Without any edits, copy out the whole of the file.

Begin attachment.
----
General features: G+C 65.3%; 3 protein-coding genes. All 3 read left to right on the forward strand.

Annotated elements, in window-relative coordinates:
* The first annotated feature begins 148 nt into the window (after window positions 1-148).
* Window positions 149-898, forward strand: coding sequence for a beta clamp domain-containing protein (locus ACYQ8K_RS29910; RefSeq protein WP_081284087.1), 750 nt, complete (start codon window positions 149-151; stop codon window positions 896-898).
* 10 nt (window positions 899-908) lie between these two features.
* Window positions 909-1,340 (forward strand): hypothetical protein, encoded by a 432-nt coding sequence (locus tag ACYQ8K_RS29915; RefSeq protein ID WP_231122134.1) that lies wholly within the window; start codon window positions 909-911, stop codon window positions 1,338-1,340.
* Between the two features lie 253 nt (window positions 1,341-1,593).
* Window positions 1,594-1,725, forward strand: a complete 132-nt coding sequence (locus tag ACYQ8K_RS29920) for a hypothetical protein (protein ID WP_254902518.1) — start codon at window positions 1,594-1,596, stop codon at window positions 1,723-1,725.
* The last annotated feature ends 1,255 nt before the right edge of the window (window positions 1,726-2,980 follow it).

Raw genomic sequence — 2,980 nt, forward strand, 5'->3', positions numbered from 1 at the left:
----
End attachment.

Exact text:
General features: G+C 65.3%; 3 protein-coding genes. All 3 read left to right on the forward strand.

Annotated elements, in window-relative coordinates:
* The first annotated feature begins 148 nt into the window (after window positions 1-148).
* Window positions 149-898, forward strand: coding sequence for a beta clamp domain-containing protein (locus ACYQ8K_RS29910; RefSeq protein WP_081284087.1), 750 nt, complete (start codon window positions 149-151; stop codon window positions 896-898).
* 10 nt (window positions 899-908) lie between these two features.
* Window positions 909-1,340 (forward strand): hypothetical protein, encoded by a 432-nt coding sequence (locus tag ACYQ8K_RS29915; RefSeq protein ID WP_231122134.1) that lies wholly within the window; start codon window positions 909-911, stop codon window positions 1,338-1,340.
* Between the two features lie 253 nt (window positions 1,341-1,593).
* Window positions 1,594-1,725, forward strand: a complete 132-nt coding sequence (locus tag ACYQ8K_RS29920) for a hypothetical protein (protein ID WP_254902518.1) — start codon at window positions 1,594-1,596, stop codon at window positions 1,723-1,725.
* The last annotated feature ends 1,255 nt before the right edge of the window (window positions 1,726-2,980 follow it).

Raw genomic sequence — 2,980 nt, forward strand, 5'->3', positions numbered from 1 at the left: